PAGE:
Several business-to-business journalists have expressed concerns over having to "kowtow to advertisers" in a Press Gazette survey.
Over the summer, more than 700 journalists took part in an anonymous online questionnaire, launched to mark Press Gazette 50th birthday.
Overall, 65 journalists who filled in the survey said they worked in B2B journalism.
Compared with other journalists, the results suggest B2B journalists rate their places of work higher, but fewer enjoy their jobs.
On average, they rated their places of work, on a scale of one to ten, at 6.7. The average was 6.6.
This figure is also higher than the other two sectors Press Gazette has so far broken down in coverage of the survey, with regional press journalists rating their places of work at 6.1 and news agency journalists at 5.9.
However, of the 715 survey participants, 87.6 per cent said they enjoyed their job, while 81.5 per cent of B2B journalists said they did. This compares with 84.5 per cent of regional journalists and 78.9 per cent of news agency workers.
As part of the survey, participants were also asked how much they earn. Of the staff B2B journalists who answered this question, none earned below £15-20,000 a year or above £50-60,000. The most common salary range was £30-40,000, which is in line with the overall average.
Answering the question “What concerns do you have about your place of work?”, seven survey participants suggested advertising has a inappropriate influence on editorial coverage.
One reporter said there was “pressure to kowtow to advertisers” and another complained of “sponsorship influence on reporting”.
One editor listed a problem as: “Pressure to choose editorial content based on commercial and advertising reasons rather than what readers will enjoy.”
An assistant editor said their publication is guilty of “compromise of editorial integrity to appease advertisers”
An editor said: “As far as ethical journalism goes, the journalists in the company have no say over what goes into the magazine – the content is dictated by the clients.
“If a journalist happens to think for themselves and write an investigative piece they are publicly humiliated in front of the office.”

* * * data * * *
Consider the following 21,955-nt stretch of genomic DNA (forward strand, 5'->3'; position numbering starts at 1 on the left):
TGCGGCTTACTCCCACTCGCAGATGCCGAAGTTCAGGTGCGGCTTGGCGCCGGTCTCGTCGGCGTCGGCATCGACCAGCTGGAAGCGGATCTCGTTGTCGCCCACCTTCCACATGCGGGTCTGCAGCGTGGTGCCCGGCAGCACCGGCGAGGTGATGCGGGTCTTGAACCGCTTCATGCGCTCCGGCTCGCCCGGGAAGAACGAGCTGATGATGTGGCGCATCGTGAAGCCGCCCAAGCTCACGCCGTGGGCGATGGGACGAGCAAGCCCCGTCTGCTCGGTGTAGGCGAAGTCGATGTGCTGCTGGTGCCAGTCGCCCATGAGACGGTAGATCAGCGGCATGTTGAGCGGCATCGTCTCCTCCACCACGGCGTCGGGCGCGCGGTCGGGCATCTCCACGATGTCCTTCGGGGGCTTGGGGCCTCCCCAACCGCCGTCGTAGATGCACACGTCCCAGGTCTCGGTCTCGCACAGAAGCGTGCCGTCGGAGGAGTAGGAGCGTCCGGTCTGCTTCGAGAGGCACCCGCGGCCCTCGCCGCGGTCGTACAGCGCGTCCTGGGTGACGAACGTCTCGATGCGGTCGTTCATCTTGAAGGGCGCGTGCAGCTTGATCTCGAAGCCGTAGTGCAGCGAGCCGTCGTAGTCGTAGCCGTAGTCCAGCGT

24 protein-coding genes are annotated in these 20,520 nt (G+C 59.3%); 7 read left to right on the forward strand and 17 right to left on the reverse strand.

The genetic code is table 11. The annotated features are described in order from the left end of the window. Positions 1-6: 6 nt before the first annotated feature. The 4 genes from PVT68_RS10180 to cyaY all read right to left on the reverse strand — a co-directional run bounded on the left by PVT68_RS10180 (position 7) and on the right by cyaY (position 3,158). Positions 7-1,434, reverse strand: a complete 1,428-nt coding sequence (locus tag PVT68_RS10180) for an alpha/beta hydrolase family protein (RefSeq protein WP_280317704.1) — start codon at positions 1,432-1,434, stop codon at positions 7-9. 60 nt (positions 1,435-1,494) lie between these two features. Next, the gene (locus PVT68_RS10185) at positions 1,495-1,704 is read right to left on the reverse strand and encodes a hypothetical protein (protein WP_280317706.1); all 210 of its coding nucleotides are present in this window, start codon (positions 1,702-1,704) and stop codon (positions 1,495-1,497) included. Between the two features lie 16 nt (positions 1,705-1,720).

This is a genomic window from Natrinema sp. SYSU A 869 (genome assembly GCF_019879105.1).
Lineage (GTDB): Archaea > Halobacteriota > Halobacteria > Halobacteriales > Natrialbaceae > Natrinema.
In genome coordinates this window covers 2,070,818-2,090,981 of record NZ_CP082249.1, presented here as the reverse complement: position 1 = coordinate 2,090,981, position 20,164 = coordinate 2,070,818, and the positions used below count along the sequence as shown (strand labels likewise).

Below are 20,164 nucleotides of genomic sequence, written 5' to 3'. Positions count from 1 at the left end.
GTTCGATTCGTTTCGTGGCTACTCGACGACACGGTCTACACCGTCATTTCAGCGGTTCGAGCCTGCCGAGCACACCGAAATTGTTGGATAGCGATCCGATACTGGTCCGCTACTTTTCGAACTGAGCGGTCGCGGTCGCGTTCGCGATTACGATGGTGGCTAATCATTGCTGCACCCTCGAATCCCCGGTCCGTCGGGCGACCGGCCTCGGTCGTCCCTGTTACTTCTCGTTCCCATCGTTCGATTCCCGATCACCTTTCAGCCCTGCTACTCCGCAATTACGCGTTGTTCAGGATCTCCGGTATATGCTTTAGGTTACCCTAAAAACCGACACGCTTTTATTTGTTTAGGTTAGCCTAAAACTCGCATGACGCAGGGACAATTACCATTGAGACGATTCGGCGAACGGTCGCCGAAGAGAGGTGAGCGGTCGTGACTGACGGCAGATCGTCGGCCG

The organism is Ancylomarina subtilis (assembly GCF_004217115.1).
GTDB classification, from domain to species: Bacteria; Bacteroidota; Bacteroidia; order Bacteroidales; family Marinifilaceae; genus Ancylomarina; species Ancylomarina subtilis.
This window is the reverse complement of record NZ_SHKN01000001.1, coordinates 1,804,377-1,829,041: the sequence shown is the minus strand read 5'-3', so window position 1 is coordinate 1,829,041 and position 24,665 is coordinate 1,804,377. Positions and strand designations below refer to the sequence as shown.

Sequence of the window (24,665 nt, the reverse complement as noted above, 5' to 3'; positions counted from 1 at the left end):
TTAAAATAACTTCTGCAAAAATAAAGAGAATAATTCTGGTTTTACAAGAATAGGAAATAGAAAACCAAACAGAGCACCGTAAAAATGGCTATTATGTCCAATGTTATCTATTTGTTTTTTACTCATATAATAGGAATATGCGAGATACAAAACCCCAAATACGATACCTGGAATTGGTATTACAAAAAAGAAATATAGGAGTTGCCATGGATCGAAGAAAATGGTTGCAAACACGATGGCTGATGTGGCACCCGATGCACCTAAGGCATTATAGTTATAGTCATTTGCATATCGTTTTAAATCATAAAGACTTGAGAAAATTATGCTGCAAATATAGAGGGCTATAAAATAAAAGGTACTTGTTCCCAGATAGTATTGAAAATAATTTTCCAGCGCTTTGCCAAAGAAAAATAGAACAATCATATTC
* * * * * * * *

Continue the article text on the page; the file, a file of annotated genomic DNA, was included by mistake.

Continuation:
Other complaints from B2B journalists centred on pay, job security and bullying. One reporter said: “We have performance-related pay, which is often used to add extra pressure. Our news editor recently started emailing round monthly lists of the most productive staff. I often feel stressed in the job.”
One journalist said: “I am concerned about the decline of standards with regard to the journalism we produce, often at the expense of speed and – occasionally – commercial concerns. I don't think we, as with many titles, have the resources to do all the things asked of us to a standard which I find acceptable.”
Several other B2B journalists complained about having to contribute non-editorial work. One reporter said: “My editor is coming up with as many commercial projects as she can to help boost the coffers but that means for the last 18 months there has been little or no focus on the newsdesk. All these new projects are piling on pressure to reporters who are tasked with doing so many different jobs they fail to become experts – which they should be.” Another complained of “pressure to do events rather than write”.
One journalist said: "There is a culture of bullying, alcoholism and backstabbing among a select few, which mostly resonates from the people who own the company.
"One of the owners encourages an alcoholic member of staff to drink excessively for his own amusement. The member of staff routinely becomes out of control at company events in front of clients, but is never reprimanded – [they have] become a toy for the chairman to play with."
Asked what they enjoy about their job, one reporter said: “Reporting. Meeting sources, chasing news, all the bits of the actual journalism job. It's the other things which annoy me.”
An Emap correspondent said they liked the fact “we only do exclusive stories and never re-hash press releases”.
A news editor said: “I like the fact that we still value off-diary, exclusive news. Not everyone can say that!”
Another news editor wrote: “We are backed to do good old fashioned investigative journalism. Not many places where that is still possible.”
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